Act Now! Mortgage Offers Promise Deals That Are Too Good To Be True

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A home for sale in Mount Lebanon, Pa. (AP)
A home for sale in Mount Lebanon, Pa. (AP)

Here & Now Guest:

AnnaMaria Andriotis of talked to Here & Now's Robin Young about new, hard-to-believe deals being offered by the mortgage industry.

Are your mailboxes, both virtual and brick and mortar, stuffed with mortgage lender offers?

Banks and mortgage brokers are making promises like: Fixed rates as low as 3.75 percent. Appraisal may not be required. No closing costs. No income verification.

These are the same sorts of deals that helped create the housing boom and financial bust during the past decade. But now, with mortgage rates starting to creep up, lenders are once again becoming more aggressive.

"There have been more of these offers that have been circulating out there," AnnaMaria Andriotis of told Here & Now. "What consumers need to keep in mind is, there's going to be a catch."

A recent marketing letter from Anchor Financial Mortgage Incorporated of Pawtucket, R.I., offered consumers fixed rates as low as 3.75 percent.

Currently, the average rate on a fixed, 15-year mortgage is 4.95 percent and on a fixed, 30-year mortgage, the rate is 5.3 percent. According to Andriotis, even those rates only go to consumers who put 20 percent down and have credit ratings of 720 (our of 850 points).

When reached by phone, Dominic Polis of Anchor Financial told Here & Now, that despite the marketing letter, most of the loans they offer have higher rates, closer to 4.125 or 4.25 percent.

Andriotis said she's not surprised.

"Most pitches are advertising the lowest rating a company can offer and in some cases, those rates are not even possible," she said.

Adjustable Rate Mortgages

There are some legitimate offers of rates below four percent, but they are coming in the form of adjustable rate mortgages or ARMs. Under these deals, consumers lock in a fixed rate for a certain period of time, but then the interest rate changes month by month.

For example, a "5-1 ARM" offers consumers rates as low as 3.8 percent for the first five years, then the rate changes month by month, so the borrower will have no idea how much their mortgage payment will be, or whether they'd be able to afford it.

"You could be looking at a sad case of not being able to make that mortgage payment and facing foreclosure," Andriotis said.

She said the only time an adjustable rate mortgage makes sense is if a homeowner plans to sell their property before the fixed-rate period is up.

Appraisal May Not Be Required

Anchor Financial, like many lenders, advertised that a home appraisal may not be required. Posil said that under certain conditions, that's true.

"If you have an existing FHA (Federal Housing Administration) mortgage, FHA allows any lender or broker to do an FHA streamlined mortgage without an appraisal, if you're doing it just to lower the rate," Polis said.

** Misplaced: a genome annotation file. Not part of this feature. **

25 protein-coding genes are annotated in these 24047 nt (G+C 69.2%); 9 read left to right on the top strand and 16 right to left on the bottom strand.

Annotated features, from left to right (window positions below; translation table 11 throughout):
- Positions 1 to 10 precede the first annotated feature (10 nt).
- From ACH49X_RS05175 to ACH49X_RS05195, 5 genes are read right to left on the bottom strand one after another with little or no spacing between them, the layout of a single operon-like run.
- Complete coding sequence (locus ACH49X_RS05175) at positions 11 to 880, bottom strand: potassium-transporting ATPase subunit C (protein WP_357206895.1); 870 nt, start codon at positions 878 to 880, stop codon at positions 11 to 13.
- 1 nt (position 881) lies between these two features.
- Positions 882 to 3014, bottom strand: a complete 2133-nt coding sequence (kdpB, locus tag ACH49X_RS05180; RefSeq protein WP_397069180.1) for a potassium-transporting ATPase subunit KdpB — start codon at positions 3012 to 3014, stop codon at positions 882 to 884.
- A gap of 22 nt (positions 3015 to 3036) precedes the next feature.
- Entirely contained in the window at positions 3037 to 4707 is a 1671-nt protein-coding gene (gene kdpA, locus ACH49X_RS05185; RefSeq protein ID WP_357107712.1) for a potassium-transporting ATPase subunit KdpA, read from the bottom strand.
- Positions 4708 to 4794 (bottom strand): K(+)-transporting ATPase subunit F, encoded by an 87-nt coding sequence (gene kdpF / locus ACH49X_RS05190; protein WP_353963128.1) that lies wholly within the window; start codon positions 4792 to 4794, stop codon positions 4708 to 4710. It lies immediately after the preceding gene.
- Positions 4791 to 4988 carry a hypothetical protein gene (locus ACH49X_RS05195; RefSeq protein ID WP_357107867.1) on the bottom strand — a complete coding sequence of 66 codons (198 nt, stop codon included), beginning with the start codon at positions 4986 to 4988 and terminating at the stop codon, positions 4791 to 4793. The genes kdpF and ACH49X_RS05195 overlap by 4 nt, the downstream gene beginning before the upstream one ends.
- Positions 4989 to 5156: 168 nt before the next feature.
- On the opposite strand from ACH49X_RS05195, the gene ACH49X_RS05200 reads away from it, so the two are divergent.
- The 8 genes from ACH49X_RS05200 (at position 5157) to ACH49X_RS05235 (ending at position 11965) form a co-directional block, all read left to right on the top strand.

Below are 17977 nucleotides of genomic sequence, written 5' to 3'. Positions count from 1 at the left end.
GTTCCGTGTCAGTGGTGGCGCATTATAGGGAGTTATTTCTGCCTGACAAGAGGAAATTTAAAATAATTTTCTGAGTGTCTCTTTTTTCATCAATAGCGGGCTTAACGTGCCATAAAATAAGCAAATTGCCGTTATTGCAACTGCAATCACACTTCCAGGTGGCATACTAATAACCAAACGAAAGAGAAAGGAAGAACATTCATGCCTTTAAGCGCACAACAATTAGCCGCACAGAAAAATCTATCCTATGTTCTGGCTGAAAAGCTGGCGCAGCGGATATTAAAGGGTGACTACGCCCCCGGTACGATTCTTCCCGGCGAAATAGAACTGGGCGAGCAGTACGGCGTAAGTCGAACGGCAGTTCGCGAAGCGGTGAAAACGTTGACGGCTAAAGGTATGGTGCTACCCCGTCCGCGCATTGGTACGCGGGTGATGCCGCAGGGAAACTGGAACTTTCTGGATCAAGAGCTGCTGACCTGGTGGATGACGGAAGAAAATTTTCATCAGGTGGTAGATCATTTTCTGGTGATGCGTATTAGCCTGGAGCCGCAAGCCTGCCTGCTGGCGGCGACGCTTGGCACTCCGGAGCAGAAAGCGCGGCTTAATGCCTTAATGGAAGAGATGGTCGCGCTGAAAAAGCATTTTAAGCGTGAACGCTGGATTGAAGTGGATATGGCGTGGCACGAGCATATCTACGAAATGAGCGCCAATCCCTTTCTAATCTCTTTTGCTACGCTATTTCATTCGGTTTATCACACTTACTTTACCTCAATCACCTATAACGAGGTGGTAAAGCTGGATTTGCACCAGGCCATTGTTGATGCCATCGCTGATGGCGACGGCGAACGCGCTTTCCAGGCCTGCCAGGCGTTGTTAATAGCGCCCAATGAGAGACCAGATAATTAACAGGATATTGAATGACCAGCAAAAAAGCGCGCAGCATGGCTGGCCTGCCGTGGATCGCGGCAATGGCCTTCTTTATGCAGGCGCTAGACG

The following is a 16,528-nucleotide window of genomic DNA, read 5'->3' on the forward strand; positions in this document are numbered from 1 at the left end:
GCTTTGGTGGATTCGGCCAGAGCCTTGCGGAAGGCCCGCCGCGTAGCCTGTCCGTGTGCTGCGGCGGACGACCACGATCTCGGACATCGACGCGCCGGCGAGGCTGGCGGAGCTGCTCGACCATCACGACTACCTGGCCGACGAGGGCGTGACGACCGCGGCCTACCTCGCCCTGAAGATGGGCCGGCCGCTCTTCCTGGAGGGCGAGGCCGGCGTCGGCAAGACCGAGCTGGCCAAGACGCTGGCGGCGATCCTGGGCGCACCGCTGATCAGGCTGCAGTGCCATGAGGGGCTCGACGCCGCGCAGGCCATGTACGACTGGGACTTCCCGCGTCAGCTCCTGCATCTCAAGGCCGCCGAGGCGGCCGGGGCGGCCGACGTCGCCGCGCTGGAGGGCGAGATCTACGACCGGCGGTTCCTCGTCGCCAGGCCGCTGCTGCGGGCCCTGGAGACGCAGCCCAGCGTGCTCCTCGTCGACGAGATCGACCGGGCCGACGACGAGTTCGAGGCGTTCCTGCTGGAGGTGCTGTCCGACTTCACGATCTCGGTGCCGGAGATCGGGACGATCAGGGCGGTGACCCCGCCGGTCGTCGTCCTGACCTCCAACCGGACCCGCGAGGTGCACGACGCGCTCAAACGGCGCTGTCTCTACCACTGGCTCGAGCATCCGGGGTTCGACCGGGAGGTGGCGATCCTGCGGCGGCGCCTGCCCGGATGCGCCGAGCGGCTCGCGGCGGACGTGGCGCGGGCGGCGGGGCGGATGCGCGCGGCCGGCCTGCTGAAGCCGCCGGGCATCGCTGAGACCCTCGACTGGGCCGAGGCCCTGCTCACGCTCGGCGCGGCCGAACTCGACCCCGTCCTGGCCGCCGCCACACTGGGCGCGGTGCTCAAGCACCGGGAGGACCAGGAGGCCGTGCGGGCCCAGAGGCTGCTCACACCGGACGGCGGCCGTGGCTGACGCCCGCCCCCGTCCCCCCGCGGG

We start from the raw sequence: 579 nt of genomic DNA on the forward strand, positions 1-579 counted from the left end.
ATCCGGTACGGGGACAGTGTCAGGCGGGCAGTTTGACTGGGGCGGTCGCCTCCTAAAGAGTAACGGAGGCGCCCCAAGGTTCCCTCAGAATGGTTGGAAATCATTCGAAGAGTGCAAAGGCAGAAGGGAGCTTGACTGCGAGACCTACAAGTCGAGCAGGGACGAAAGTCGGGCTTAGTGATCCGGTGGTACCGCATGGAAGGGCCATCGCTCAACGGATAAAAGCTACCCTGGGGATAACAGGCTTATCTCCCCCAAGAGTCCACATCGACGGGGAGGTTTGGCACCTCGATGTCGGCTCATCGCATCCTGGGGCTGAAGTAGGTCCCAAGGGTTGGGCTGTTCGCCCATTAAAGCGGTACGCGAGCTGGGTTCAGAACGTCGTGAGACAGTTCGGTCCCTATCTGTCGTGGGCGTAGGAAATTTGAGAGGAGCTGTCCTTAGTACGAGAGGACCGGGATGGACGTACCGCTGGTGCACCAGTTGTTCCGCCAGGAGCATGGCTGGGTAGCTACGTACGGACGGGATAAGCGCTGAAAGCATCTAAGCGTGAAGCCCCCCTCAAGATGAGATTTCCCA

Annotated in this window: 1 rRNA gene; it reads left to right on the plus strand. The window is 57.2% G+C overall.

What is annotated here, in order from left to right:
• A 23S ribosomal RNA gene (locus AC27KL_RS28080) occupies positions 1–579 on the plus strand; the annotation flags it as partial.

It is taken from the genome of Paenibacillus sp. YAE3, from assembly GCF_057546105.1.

Andriotis said that may be the case, but most mortgages require an appraisal done by the lender, since they want to ensure that the home is worth the amount of money they're lending.

A more troubling marketing tactic involves no income verification. During the housing boom of the past decade, lenders would offer loans without confirming how much money a borrower made. Lenders were able to quickly process and approve loans, but ultimately, the borrowers couldn't afford the mortgages and in many cases, were forced into foreclosure.

Downs Financial, Inc. of Denver, Colo., offers no income verification loans on its website. Andriotis said she's not familiar with that company, and they did not return calls inquiring about that offer.

However, in some cases, borrowers who are refinancing, may be able to do so without income verification or a home appraisal.

Hard Money Lenders, a.k.a. Loan Sharks

Andriotis also mentioned "hard money lenders," who offer no income verification loans. But they come with a stiff price.

"Often times, hard money lenders are also known as loan sharks," Andriotis warned.

Hard money lenders will require more money down and offer rates as high as 10 percent. They also require collateral, like a car, which can be seized if the borrower falls behind on their payments.

But even if lenders are offering the cash, it's ultimately up to consumers to take a hard look at their finances before taking out a mortgage.

"Why would you, as a borrower, do this to yourself?" Andriotis questioned. "Just hold off a bit, wait until you have saved up more money, wait until you have that job is more secure, paying more. Otherwise, you could be setting yourself up for what could be a disastrous situation."

Mortgage Shopping Tips

  • First check with your local bank, then a respected mortgage broker
  • Many credit unions are offering mortgages, and they are often at lower rates than mortgage brokers offer.
  • The Certified Mortgage Planning Specialist Institute is one reputable organization that offers certification. Check to see if your mortgage broker has their certification.
  • Before entering into an agreement with any mortgage lender, check them out with the Better Business Bureau.
  • Check out the Ripoff Report to see if consumers have complained about the lender.

By Kevin Sullivan

This segment aired on March 1, 2011.


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